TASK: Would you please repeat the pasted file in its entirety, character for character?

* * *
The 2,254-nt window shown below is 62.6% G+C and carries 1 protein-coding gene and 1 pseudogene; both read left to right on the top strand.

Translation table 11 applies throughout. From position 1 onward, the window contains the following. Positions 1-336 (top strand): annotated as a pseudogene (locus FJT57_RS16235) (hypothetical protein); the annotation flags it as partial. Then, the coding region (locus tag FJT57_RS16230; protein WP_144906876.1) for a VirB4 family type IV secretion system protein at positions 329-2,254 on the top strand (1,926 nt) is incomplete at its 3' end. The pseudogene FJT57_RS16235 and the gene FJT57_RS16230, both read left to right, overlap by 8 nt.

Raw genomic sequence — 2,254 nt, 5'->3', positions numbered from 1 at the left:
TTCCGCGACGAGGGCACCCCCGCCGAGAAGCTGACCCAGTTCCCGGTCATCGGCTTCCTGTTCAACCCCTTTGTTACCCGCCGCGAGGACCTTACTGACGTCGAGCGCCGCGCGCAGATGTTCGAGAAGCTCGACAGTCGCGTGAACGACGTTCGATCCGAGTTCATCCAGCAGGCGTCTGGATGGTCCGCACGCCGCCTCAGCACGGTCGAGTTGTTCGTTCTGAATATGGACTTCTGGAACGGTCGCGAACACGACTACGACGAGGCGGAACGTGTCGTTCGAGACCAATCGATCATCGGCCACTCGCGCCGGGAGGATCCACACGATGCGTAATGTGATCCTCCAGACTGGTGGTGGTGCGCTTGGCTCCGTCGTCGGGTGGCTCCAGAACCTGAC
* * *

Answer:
The 2,254-nt window shown below is 62.6% G+C and carries 1 protein-coding gene and 1 pseudogene; both read left to right on the top strand.

Translation table 11 applies throughout. From position 1 onward, the window contains the following. Positions 1-336 (top strand): annotated as a pseudogene (locus FJT57_RS16235) (hypothetical protein); the annotation flags it as partial. Then, the coding region (locus tag FJT57_RS16230; protein WP_144906876.1) for a VirB4 family type IV secretion system protein at positions 329-2,254 on the top strand (1,926 nt) is incomplete at its 3' end. The pseudogene FJT57_RS16235 and the gene FJT57_RS16230, both read left to right, overlap by 8 nt.

Raw genomic sequence — 2,254 nt, 5'->3', positions numbered from 1 at the left:
TTCCGCGACGAGGGCACCCCCGCCGAGAAGCTGACCCAGTTCCCGGTCATCGGCTTCCTGTTCAACCCCTTTGTTACCCGCCGCGAGGACCTTACTGACGTCGAGCGCCGCGCGCAGATGTTCGAGAAGCTCGACAGTCGCGTGAACGACGTTCGATCCGAGTTCATCCAGCAGGCGTCTGGATGGTCCGCACGCCGCCTCAGCACGGTCGAGTTGTTCGTTCTGAATATGGACTTCTGGAACGGTCGCGAACACGACTACGACGAGGCGGAACGTGTCGTTCGAGACCAATCGATCATCGGCCACTCGCGCCGGGAGGATCCACACGATGCGTAATGTGATCCTCCAGACTGGTGGTGGTGCGCTTGGCTCCGTCGTCGGGTGGCTCCAGAACCTGAC